Russell Westbrook to The Houston Rockets!

NBA hot summer is not over just yet! Another blockbuster trade was announced this Thursday and Thunder were involved once again. It was expected though, after Paul George trade the previous week signaled the franchise front office’s intention to start a fresh rebuild with all the draft picks they acquired this summer.

Oklahoma traded their All-Star point-guard Russell Westbrook to the Houston Rockets in exchange for Chris Paul, first-round draft picks in 2024 and 2026 and pick swaps in 2021 and 2025. Houston Rockets were Westbrook’s desired destination anyway, according to many reports. The explosive guard will have the chance to play alongside his old teammate James Harden there and both players will continues chasing a title, so elusive so far for both of them.

How it all come to this so fast? Following Paul George's departure, Westbrook and Oklahoma’s General Manager Sam Presti both reportedly understood that the time had positively come to explore the trade possibilities for the franchise player after 11 years with the team. The Heat, Timberwolves, Rockets and Pistons all reportedly had interest in trading for Westbrook before the Thunder dealt him to Houston. Russell, an 8-time All-Star participant, is set to make 38.5 million USD next season. He is on the books for 41.3 million USD in 2020-21 and 44.2 million USD in 2021-22. The player also has a player option for 47 million USD in 2022-23. Westbrook turns 31 in November. He has had 3 consecutive seasons of averaging statistical triple-doubles and was voted the league's MVP in 2016-17. His last season was a bit down in stats and efficiency rating though. He averaged 22.9 points, 11.1 rebounds and 10.7 assists in 2018-19. The same could be said for his counterpart in the deal, Chris Paul. The veteran guard averaged 15.6 points, 4.6 rebounds and 8.2 assists per game for the Rockets last season.


For Houston, this trade seems something of a desperation move. The Rockets seemed like they would be standing still this summer. That strategy would actually have made a lot of sense. There were multiple reports of disagreement between Harden and Paul in the licker-room through the season and especially in the play-offs. Yet Paul and Harden have actually proven to be a solid backcourt duo over the last couple seasons. Even after their slow start this past season, Houston were one of the better teams in the league through the second half of last season. After the All-Star break, Houston had a healthy 17.0 net efficiency rating with Paul and Harden sharing the floor.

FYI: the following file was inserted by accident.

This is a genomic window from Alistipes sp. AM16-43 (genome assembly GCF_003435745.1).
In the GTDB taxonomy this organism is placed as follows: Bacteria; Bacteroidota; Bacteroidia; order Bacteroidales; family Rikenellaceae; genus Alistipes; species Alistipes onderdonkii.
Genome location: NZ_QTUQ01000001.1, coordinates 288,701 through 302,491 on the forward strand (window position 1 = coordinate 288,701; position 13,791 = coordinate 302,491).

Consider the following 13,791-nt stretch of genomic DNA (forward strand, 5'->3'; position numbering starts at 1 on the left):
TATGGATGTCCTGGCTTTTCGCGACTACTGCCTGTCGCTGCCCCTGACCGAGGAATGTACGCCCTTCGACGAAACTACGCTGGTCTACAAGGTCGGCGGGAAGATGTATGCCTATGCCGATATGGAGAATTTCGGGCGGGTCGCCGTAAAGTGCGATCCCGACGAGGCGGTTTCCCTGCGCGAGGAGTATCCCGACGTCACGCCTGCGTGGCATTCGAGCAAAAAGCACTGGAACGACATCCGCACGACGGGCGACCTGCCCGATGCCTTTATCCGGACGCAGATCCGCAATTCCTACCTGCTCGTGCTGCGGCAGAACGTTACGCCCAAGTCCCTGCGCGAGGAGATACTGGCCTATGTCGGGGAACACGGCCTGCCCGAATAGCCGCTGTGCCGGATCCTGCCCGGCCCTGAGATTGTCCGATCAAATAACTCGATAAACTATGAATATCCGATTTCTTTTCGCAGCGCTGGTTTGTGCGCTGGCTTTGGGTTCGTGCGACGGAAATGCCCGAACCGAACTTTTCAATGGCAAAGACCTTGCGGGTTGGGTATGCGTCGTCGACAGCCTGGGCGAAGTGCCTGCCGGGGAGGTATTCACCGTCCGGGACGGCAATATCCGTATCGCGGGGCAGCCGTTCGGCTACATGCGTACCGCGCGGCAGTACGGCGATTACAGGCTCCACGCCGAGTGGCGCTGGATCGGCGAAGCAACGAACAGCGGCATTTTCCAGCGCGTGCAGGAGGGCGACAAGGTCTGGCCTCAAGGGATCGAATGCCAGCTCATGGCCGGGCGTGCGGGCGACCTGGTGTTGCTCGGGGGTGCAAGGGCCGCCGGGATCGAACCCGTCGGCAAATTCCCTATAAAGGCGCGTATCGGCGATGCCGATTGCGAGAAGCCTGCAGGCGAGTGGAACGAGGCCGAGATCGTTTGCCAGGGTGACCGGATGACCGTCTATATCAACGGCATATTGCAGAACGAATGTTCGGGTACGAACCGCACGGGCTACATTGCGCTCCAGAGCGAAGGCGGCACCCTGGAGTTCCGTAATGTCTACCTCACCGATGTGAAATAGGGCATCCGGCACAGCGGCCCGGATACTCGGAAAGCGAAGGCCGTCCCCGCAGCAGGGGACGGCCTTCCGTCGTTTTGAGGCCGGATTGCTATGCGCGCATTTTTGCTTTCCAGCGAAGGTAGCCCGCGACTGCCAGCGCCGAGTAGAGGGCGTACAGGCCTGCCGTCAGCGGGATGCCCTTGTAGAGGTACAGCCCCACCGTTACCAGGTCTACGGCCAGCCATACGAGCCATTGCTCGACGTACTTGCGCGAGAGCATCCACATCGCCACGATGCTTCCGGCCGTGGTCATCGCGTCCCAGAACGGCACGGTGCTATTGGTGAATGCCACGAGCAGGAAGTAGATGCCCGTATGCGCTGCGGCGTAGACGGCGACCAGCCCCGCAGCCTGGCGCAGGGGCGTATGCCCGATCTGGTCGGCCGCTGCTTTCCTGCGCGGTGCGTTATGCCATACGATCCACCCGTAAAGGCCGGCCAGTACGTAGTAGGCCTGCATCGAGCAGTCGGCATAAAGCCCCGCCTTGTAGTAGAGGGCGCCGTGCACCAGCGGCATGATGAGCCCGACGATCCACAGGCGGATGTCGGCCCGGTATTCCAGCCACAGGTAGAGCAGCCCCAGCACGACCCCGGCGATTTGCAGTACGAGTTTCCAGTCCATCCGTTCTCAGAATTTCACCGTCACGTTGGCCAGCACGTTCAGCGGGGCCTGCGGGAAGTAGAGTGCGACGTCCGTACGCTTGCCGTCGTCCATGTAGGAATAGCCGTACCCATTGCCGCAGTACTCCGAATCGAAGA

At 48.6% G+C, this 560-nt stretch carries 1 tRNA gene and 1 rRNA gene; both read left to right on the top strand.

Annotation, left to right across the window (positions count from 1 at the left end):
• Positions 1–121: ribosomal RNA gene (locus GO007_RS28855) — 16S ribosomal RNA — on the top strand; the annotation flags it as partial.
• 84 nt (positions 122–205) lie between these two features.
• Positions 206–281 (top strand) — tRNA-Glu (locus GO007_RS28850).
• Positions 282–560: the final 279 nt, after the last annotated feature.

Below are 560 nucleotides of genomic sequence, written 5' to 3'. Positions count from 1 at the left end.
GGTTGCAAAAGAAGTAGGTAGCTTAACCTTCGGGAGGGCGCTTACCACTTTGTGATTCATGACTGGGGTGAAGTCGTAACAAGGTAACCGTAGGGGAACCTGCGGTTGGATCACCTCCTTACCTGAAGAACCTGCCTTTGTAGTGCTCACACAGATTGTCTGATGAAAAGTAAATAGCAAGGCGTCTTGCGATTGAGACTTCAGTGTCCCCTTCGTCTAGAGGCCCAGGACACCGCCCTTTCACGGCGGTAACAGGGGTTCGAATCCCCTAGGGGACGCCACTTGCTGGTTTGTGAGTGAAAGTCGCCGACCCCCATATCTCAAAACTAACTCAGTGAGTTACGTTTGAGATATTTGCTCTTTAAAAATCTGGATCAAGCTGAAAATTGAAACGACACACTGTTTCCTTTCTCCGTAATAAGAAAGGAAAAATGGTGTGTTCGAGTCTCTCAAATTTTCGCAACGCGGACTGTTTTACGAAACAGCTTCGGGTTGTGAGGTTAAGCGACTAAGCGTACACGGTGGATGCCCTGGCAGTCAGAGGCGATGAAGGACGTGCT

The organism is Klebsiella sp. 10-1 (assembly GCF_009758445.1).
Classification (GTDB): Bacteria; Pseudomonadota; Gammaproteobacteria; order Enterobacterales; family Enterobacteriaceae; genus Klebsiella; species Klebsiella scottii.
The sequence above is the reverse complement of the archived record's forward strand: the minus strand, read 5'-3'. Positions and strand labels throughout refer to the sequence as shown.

There has never be any doubt about who’s the Alpha dog in the desert though. James Harden is a fav of the owner and evidently his opinion has weighed toward parting ways with Paul and bringing Westbrook on board. So with the pressure of the league around them shifting rapidly, the Rockets threw their eggs in the basket, acquiring Russell for the cost of two future firsts and two first-round pick swaps effectively. His contract is just as heavy as Paul’s one, albeit he is the younger player of course. Paul, 34-year old, has two years left on his contract and a player option for the 2021-22 season (totaling nearly 124 million USD. Of course Thunder’s intention and preference would be to trade Paul as soon as possible. The heaviness of his contract might make it difficult for the Thunder to actually deal him, yet far from impossible. But Paul still has plenty left in the tank, and with the way teams have aggressively compiled star power this summer, he will likely have a few suitors. His playmaking feel and veteran grisliness have not yet diminished.

It would be easier for Thunder to trade Paul than it would be for Rockets, anyway. The fact that his deal runs shorter and cheaper than Westbrook’s one. Now Oklahoma have a treasure chest of graft picks, which they could use to facilitate any trade for Chris Paul. Rumoured suitors for Paul for now seem to be Miami Heat as front-runners, LA Lakers and Detroit Pistons. If Paul wants to join Jimmy Butler in South Florida, then this trade will likely happen. Miami won’t agree to send some of their major rebuilding pieces to Oklahoma in a possible trade scenario, like Adebayo or Winslow, but Oklahoma might just take who’s on offer and benefit from offloading Paul’s contract. Lakers would be able to acquire Paul only in case he reaches a buy-out agreement with Oklahoma and agrees to team with his old friend LeBron on a team-friendly contract. The hardest part here would be the buy-out deal. Thunder management will go to this route only in case if every other scenario fails and they decide to go all the way with unloading Paul real fast, regardless of the money and value loss. Detroit seem like a distant outsider, as their main trading chip would be the heavy Reggie Jackson’s contract. Oklahoma won’t see Reggie as a vital part of the rebuilding process, nor could trade him easy once again. From Pistons’ perspective, pairing Blake Griffin with his old teammate Paul seems like a good move, but the team would still be terribly thin in the roster beyond Drummond, to fight for anything more than a fringe play-off spot even in the weakened Eastern Conference.



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